of maximum elevation, then slowly to maximum
jacent the ware brim to de?ne and ?nally com
pact said brim. Its resiliency facilitates slight . elevation, to avoid ripping of the clay surface by
the pro?le tool. This is followed by a dwell pe
vertical variation in mold elevation, for deter
riod followed by a very slow drop of about .005
mining batt thickness, without substantially al
25 tering the degree of brim compacting. Under inch to provide for progresssively reducing the 25
pressure of the pro?le tool on the ware surface
excessive pressure it yields and permits the ex
cess clay to escape in thin sheet form and on de
during the terminating polishing operation and
compression‘ it progressively parts from the clay
also avoid the usual tool mark on the ware sur
batt brim. A resilient porous material such as
30 felt may be employed and air under pressure
applied thereto during parting of batt from the
die to absolutely ensure release.
The ?nal elevation of the mold and ?nal de
pression of the plunger may or may not be si
35 multaneous as found most advantageous. The
complete elevation of the mold is only momen
tarily to provide a pause during which the ap
plied clay charge stabilizes itself and comes to
After this short pause, it is preferred to
40 drop the mold slightly by providing the cam lllb,
as shown in Fig. 4, with an offset IBM, and, sub
stantially simultaneously, to admit compressed
face when ware and tool are parted abruptly, then
rather rapidly until the mold nears the mold ring 30
5p, then slowly while depositing the mold on the
ring, then the chuck is dropped rapidly. This
method of procedure produces ware free from
tool marks and is particularly applicable when
the batt is mechanically applied and of depend
able unvarying thickness and contour.
Referring to Fig. 2, a girder 22 supported by
bracket 22a is secured to the frame part M2 and
provided with a suitable bearing to support a
rocker shaft 13a to which are secured arms 220 40
connected together by a cross bar 22d. To girder
22 are secured the pro?ling implements (see
air to the cavities 20d and 20h and consequently Figs. 29, 30, 31, 32) by means of dowels and bolts
through the porous die 20b and head 209 to the He, the girder 22 being provided with a series
juncture of the formed clay batt and the porous of holes similar to that shown in Fig. 12. To 45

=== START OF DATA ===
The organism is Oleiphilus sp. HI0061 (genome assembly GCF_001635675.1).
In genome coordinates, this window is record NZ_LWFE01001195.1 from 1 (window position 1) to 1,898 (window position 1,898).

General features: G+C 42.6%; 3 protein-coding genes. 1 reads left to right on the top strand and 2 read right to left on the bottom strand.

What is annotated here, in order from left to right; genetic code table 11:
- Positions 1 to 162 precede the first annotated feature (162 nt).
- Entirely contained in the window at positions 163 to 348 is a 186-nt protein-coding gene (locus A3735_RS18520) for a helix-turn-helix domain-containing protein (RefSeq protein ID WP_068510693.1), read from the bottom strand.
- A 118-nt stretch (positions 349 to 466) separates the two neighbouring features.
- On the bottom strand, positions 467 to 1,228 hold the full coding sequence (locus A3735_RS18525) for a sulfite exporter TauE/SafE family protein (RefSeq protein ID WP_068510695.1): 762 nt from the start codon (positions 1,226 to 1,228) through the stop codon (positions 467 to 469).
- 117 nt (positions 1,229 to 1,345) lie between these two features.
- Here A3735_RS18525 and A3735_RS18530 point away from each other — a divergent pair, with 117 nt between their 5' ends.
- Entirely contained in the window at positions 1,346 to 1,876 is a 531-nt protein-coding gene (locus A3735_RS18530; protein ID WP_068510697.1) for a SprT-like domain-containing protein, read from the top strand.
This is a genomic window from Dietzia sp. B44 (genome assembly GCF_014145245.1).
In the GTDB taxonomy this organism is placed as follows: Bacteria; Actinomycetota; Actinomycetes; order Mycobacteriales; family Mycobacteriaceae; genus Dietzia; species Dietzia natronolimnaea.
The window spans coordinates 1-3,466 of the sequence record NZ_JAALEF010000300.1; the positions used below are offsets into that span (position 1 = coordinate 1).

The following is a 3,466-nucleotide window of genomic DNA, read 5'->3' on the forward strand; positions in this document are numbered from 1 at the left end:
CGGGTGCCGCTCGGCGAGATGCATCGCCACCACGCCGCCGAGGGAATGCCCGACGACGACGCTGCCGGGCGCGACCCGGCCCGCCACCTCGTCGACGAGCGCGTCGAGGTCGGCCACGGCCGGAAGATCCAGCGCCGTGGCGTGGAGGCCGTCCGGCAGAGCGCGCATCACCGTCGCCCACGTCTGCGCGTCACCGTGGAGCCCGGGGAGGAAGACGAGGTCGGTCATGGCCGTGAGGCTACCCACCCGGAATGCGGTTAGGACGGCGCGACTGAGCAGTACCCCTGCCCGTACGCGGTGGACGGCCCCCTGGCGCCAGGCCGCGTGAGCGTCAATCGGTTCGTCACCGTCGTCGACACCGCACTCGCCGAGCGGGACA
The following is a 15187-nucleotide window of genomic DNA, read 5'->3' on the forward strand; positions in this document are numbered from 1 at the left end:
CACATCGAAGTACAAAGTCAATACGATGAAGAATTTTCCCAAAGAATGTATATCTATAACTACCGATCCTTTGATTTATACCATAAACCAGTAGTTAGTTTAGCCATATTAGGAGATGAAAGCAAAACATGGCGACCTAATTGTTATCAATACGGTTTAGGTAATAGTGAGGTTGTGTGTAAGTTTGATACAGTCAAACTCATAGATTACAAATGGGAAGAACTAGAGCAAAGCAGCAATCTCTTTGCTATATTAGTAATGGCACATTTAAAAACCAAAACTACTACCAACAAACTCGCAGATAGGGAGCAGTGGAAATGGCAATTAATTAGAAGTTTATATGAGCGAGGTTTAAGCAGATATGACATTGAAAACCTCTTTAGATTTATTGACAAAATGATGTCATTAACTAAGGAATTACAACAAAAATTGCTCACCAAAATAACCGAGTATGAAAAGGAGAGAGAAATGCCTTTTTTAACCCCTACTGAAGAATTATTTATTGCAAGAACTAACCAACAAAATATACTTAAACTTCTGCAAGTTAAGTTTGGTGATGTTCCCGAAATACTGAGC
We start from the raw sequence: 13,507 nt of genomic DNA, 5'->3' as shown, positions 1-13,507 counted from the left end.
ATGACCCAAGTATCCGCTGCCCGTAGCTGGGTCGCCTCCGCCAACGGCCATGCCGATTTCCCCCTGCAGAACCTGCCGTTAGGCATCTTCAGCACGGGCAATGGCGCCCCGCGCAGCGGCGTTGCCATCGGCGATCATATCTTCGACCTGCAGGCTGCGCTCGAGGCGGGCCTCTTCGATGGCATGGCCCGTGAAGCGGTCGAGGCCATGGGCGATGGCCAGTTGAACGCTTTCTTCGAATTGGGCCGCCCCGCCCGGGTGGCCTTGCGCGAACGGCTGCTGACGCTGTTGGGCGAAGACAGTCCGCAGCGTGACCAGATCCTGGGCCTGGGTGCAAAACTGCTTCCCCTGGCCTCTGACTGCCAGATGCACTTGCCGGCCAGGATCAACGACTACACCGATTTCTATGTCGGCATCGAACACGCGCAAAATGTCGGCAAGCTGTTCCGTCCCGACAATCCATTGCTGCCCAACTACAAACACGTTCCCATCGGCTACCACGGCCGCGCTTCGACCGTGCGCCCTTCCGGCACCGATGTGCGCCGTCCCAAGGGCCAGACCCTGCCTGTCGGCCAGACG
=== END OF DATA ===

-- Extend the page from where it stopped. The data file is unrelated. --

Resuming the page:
dies, which serves to rupture the bond, repel the reduce the time necessary in the replacement of
clay batt from the die, and ensure adhesion of the these pro?ling implements and provide for ad
batt to the mold. The chuck is kept elevated to justment while in operation, thus providing for
the maximum of continuous operation, I have
hold the mold in this position the maximum pe
assembled into one unit and arranged to be as 50
viding a prolonged interval during which the batt sembled and adjusted on a dummy set up appa
and mold may be repelled from the die without ratus, mechanisms ordinarily individually at
serious consequences. Should there be slight tached to the machine. Thus, I have assembled
into one unit the. pro?le tool, the trimmer and
tendency to adhere and the chuck were imme
diately lowered, then the mold would drop a con-v operating mechanism, the water and air applica 55
siderable distance and might be broken by the tion nozzles and a spill plate or splash guard so
impact. However, this short drop being only that when changing from one type of ware to
about a‘; of an inch, provides for delayed release another, the time necessary is materially re
duced, and when applied, immediate production
without serious consequences and consequent in
obtained without tedious interruptions due to
60 terruption of operations. To still further pro
vide against possibility of adhesion of the batt
and mold to the porous die, and also insure ad
hesion of the batt to the mold, vacuum is applied
to the duct l'la~ (Fig. 16) in the chuck just prior
-65 to ?nal elevation of the mold, then prior to the
mold contacting with the ring 5p, the vacuum is
shut off and super atmospheric pressure may be
admitted to release the mold' from the chuck.
To provide against the formation of ring marks
70 on the ware the charge is spread preferably
rather quickly which prevents halting of the
spreading action which might otherwise take
place due to setting or hardening of the clay be
fore the charge has completely covered the mold.
75 To further insure against interruption or de
The preferred form of pro?le for ?at ware is as
shown in Figs. 29, 30, 34, in which a frame 22f
is integral with or ?xed on a head 22g. The
frame 22f was heretofore made of wood, but I 65
prefer to make it of a light metal which does not
stain clay such as aluminum. In Fig. 34, is
shown the preferred method of securing a pro?le
blade 22h onto the frame 22)‘, providing for quick
replacement of blades when they become dull 70
from use. The frame 22]‘ is provided with two
rectangular bosses 221‘, and the blade 22h with
two projecting ears 227'; a clamp 22k secured by
screws 22m retains the blade 22h in position
against upward displacement, the ears 229' resting 75